Prerequisite: ECE 351. FIR filter structures and implementation, IIR filter structures and implementation; FIR filter design techniques; IIR filter design techniques; fundamentals of multi-rate DSP; and introduction to discrete wavelet transform.
ECE 652. Digital Signal Processing II (3)
Prerequisites: ECE 450, ECE 651. Preparatory: ECE 351. Discrete random process, linear prediction filter, FIR Wiener filter, IIR Wiener filter, nonparametric spectrum estimation, parametric spectrum estimation, LMS adaptive filter and RLS adaptive filter.
ECE 658. Signal Detection and Estimation Theory (3)
Prerequisite: ECE 650. Fundamentals of detection and estimation theory, with applications to communications, radar and signal processing. Optimum receiver principles. Detection of random signals in noise. Parameter estimation. Linear and nonlinear estimation and filtering.
ECE 659. Information Theory and Coding (3)
Prerequisite: ECE 650. Entropy, entropy rate, mutual information. Data compression and source codes, including construction and efficiency. Discrete channels with and without memory, channel capacity, noiseless and noisy channels. Introduction to channel coding, and encryption and decryption.
ECE 660. Modulation Theory and Coding (3)
Prerequisites: ECE 561, ECE 650. Principles of M-ary communications. Signal space methods, optimum detection. Various modulation techniques and their performance in terms of bandwidth and power efficiency. Efficient signaling with coded waveforms. Channel coding, including block and convolutional coding.
ECE 661. Wireless Communications (3)
Prerequisites: ECE 561, ECE 650. Characterization of wireless channels, including path loss models, and flat and frequency selective fading. Multiple access techniques. Performance of digital modulation techniques under channel impairments. Mitigation techniques, including diversity, equalization, multi-carrier modulation and spread spectrum.
ECE 665. Radar Systems (3)
Prerequisites: ECE 450 and ECE 460, or instructor consent. Recommended Preparatory: ECE 650. Radar equation, target cross section, MTI and pulsed Doppler radars, and CW and CW-FM radar. Receiver noise calculations. Radar detection and parameter estimation in noise and clutter. Matched filters, pulse compression, radar signal choice and ambiguity function.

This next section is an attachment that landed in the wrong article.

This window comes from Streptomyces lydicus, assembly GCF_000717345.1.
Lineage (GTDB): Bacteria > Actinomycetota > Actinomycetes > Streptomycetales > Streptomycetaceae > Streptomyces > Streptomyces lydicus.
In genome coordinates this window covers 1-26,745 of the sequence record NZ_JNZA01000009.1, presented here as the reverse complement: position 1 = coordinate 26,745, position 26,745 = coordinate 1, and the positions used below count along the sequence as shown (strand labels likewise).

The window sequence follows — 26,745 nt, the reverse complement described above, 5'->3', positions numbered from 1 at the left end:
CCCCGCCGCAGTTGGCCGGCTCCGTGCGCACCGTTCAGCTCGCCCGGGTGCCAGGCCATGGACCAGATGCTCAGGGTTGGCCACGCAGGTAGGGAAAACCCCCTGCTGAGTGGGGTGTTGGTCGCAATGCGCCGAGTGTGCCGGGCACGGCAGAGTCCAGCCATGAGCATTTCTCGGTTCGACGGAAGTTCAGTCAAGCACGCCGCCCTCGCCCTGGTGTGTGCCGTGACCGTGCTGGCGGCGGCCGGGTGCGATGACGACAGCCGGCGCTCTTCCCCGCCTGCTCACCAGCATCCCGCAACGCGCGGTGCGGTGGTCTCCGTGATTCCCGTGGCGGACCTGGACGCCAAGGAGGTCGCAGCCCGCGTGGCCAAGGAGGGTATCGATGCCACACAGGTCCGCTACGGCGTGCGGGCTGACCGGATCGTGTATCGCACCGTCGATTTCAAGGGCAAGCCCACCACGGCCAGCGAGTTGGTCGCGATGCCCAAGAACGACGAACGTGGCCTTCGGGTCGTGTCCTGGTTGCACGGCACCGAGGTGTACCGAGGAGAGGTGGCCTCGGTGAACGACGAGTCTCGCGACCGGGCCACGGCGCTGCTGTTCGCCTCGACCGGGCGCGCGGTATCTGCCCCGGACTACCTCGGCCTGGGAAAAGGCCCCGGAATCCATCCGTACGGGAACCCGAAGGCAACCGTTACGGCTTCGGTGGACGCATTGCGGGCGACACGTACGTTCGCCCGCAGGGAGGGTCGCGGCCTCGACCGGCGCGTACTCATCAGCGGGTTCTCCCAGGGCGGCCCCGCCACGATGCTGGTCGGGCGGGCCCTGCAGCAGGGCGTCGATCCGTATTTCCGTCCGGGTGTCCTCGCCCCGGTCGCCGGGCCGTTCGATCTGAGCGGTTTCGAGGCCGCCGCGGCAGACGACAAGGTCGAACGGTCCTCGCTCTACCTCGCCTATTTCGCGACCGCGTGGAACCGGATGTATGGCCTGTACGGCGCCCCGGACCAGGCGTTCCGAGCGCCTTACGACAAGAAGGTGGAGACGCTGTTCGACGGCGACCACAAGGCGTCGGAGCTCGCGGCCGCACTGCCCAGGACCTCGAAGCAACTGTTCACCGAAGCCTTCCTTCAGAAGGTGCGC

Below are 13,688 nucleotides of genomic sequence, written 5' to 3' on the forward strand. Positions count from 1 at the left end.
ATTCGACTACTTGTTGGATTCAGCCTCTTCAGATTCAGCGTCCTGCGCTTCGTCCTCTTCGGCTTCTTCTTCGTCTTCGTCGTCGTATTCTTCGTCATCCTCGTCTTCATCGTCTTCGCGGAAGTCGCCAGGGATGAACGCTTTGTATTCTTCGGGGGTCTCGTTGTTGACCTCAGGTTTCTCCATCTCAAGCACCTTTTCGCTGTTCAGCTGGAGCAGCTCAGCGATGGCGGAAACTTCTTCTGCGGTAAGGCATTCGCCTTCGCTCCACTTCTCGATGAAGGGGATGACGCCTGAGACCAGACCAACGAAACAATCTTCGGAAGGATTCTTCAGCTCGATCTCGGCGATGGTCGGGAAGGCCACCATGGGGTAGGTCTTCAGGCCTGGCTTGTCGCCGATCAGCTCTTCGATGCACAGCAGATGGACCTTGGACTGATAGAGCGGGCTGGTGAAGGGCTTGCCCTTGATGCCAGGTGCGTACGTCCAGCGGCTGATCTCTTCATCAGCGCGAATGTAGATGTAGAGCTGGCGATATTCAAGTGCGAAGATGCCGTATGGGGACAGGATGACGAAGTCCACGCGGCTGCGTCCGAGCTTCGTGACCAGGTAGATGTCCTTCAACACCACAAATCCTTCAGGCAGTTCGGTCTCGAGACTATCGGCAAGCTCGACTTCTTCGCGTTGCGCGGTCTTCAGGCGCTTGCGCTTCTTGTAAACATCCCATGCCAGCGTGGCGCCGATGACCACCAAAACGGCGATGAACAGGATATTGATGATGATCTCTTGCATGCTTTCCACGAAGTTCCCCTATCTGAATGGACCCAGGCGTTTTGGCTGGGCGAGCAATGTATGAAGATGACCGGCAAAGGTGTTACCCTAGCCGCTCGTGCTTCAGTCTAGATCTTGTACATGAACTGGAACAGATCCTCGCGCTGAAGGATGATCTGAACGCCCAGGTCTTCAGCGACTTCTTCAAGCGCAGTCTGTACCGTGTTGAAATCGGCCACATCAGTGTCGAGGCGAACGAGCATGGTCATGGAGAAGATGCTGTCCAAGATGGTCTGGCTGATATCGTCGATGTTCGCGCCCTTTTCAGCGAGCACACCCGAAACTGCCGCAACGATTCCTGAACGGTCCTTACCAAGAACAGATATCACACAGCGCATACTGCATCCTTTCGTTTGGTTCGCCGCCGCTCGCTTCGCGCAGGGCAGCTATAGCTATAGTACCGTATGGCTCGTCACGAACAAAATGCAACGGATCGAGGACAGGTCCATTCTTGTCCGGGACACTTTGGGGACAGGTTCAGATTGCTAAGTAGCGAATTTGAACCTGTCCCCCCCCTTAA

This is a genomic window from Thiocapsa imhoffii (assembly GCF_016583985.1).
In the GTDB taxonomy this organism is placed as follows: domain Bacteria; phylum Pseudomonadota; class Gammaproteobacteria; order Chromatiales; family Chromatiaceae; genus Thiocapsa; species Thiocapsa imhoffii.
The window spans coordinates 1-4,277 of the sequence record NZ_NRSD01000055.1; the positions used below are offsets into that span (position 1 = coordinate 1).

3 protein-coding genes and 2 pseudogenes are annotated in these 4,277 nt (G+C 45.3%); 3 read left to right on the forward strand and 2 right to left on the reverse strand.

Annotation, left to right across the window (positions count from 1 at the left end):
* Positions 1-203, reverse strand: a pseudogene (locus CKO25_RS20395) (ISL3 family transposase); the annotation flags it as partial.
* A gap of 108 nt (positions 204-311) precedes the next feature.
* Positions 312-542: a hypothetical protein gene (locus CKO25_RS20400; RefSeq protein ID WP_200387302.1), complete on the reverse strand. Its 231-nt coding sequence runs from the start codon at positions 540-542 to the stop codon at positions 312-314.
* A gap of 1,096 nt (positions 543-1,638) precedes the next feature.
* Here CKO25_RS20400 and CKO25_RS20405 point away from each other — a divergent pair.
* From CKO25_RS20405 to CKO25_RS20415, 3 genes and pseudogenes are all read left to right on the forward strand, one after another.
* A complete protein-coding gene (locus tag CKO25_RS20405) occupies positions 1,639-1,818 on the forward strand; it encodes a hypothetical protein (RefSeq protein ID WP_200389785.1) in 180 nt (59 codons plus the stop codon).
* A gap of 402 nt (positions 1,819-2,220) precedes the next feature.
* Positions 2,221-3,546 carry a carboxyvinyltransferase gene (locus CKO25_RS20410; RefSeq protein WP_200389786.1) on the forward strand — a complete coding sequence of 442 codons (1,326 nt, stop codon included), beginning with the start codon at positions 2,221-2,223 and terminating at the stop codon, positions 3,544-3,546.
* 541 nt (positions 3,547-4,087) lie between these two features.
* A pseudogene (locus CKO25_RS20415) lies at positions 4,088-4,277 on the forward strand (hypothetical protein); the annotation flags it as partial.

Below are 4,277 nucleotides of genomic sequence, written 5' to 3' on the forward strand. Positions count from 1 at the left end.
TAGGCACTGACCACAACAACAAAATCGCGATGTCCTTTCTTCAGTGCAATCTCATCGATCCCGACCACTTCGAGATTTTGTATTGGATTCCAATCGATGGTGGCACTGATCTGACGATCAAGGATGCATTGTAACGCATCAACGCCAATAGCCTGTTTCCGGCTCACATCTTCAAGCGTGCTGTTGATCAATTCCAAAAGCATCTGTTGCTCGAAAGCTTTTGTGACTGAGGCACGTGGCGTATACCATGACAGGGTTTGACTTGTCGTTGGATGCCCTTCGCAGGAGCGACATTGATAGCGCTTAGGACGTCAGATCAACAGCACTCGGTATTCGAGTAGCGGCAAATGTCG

ECE 666. Fiber-Optic Communications (3)
Prerequisite: ECE 460. Mode theory, waveguide equations and fiber modes calculations. Optical signal dispersion and degradation. Optical sources, photo detectors, modulation/demodulation techniques and optical system receiver performance. Power and rise-time link budget analysis.
ECE 666L. Fiber Optic Communication Lab (1)
Prerequisites: ECE 460/L. Corequisite: ECE 666. This lab accompanying course ECE 666 covers fiber optic communication design, measurements and simulations. This includes numerical aperture, fiber attenuation, power distribution in single mode fibers, mode distribution in multimode fibers, fiber coupling efficiency and connectors/splices losses. Design, construction and simulation of WDM communication system components also are covered. Individual and group projects are assigned to students. 3 hours lab per week.
ECE 669. Advanced Topics in Communications/Radar (3)
Prerequisite: ECE 650. Presentation of recent topics in communications and radar, using selected papers from current literature as the basis.
ECE 671. Microwave Engineering (3)
Prerequisite: ECE 571. Application of the concepts of modern network theory to waveguiding systems. Impedance transformation and matching, scattering matrix, propagation in non-isotropic media, passive microwave devices, electromagnetic resonators, and measurements in microwave systems.
ECE 672. Advanced Microwave Circuit Design (3)
Prerequisite: ECE 572. Preparatory: Instructor consent. Advanced microwave circuit design and in-depth analysis of microwave transistor amplifiers, microwave oscillators, detectors, mixers, microwave control circuits and microwave integrated circuits (MIC’s) are included in this course. Practical design issues of microwave circuits are emphasized. Materials, mask layout and fabrication techniques of microwave integrated circuits (MIC’s) also are treated.